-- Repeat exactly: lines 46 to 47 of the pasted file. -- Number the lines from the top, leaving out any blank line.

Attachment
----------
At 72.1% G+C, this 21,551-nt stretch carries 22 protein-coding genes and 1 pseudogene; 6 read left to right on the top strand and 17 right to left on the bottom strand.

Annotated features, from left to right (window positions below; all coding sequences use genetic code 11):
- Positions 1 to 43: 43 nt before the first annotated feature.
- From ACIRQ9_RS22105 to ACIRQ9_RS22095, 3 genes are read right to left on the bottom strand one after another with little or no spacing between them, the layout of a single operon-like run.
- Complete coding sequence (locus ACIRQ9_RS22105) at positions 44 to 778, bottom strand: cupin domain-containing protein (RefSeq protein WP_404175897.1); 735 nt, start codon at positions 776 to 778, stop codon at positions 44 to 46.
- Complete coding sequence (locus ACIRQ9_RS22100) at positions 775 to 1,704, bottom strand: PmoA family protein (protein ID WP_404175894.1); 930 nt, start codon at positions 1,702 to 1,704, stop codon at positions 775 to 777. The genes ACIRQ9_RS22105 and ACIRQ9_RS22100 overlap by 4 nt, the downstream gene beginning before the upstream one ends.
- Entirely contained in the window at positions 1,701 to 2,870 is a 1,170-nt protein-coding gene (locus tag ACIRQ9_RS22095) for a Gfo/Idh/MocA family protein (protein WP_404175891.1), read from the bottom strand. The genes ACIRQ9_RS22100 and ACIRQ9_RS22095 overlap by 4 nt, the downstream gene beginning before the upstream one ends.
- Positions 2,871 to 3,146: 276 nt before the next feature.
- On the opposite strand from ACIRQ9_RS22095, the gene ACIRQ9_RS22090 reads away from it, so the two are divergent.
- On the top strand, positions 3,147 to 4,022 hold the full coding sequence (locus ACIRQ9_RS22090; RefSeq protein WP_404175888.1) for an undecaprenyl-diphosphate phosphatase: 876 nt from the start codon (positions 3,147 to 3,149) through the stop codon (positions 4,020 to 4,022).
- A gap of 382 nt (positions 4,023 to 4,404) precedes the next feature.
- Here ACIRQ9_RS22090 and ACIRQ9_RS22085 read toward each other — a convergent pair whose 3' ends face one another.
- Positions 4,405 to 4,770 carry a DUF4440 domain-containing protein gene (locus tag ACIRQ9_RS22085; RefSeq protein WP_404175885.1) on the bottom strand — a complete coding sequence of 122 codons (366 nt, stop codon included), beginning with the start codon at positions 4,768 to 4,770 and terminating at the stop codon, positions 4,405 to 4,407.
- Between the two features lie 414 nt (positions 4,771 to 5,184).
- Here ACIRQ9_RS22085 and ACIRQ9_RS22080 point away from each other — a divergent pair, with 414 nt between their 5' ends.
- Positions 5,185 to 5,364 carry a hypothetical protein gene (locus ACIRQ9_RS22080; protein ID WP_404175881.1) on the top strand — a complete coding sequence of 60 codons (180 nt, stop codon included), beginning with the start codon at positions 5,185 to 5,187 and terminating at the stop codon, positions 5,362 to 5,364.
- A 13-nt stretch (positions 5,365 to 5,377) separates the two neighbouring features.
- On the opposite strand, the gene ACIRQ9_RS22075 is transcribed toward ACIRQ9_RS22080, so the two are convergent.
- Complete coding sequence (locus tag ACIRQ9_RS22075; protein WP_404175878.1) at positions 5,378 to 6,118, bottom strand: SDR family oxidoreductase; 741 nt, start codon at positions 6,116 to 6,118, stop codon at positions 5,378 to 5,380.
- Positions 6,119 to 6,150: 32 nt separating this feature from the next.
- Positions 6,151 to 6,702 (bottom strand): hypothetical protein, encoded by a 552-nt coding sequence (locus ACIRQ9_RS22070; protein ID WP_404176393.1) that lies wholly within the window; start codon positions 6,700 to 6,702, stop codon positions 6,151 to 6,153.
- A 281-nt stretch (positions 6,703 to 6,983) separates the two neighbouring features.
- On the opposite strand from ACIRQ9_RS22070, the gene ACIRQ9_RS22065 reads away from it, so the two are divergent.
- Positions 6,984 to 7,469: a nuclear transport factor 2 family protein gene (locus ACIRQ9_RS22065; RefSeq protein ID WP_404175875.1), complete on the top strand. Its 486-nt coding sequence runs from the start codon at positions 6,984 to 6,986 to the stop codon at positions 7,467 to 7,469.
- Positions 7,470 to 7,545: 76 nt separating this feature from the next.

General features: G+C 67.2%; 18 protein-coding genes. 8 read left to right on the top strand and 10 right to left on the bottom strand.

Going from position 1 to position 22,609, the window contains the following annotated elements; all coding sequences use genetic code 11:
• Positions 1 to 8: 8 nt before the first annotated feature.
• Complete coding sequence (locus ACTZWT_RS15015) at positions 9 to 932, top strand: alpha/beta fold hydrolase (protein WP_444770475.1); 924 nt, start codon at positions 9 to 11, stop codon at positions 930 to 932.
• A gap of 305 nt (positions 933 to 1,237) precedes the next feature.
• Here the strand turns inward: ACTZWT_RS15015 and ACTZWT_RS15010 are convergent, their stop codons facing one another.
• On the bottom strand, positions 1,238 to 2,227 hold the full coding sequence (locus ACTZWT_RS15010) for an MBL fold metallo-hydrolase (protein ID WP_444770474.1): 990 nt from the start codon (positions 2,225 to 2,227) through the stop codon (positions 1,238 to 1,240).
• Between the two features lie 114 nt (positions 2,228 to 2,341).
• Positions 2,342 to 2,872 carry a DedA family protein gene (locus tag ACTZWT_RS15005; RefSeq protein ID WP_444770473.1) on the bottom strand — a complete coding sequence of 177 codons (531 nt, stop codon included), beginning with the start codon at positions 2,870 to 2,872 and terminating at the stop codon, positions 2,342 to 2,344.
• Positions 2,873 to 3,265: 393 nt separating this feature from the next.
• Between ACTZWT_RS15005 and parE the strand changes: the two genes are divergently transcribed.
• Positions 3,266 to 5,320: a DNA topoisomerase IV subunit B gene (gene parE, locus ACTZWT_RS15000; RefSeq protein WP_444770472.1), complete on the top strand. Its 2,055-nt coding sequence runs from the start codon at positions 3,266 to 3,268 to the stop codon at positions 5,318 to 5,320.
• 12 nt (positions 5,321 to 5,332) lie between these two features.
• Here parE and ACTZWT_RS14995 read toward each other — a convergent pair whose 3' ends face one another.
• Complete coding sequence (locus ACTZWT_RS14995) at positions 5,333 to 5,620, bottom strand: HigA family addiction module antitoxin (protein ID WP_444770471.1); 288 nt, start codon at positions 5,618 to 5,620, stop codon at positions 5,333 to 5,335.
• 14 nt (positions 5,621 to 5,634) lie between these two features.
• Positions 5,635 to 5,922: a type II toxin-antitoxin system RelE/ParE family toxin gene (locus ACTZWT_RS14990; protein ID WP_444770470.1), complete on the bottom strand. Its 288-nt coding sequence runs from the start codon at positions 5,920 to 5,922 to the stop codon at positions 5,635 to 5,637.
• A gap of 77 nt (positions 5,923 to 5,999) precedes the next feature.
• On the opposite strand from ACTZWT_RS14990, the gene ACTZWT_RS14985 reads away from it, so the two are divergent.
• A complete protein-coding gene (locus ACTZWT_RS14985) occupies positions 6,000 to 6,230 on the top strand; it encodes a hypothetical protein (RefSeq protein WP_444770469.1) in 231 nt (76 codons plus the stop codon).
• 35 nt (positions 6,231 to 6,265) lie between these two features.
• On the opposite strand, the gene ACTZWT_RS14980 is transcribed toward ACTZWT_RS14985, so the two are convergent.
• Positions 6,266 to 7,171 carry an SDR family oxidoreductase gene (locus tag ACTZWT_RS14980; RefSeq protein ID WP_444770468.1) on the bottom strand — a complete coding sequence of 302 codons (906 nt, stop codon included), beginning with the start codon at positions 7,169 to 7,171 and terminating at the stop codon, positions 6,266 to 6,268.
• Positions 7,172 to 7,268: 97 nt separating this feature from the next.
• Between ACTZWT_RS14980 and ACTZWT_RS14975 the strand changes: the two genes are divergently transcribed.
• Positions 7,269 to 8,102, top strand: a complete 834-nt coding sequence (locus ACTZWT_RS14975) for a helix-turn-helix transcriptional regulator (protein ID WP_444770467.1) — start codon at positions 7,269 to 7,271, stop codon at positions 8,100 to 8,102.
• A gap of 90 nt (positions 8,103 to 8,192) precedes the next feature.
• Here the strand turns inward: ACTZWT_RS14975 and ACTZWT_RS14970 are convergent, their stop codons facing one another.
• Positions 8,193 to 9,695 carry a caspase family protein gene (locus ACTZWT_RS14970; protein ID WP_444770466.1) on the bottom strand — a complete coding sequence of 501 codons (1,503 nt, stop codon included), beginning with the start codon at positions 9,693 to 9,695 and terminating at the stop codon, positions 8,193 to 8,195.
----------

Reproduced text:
• 35 nt (positions 6,231 to 6,265) lie between these two features.
• On the opposite strand, the gene ACTZWT_RS14980 is transcribed toward ACTZWT_RS14985, so the two are convergent.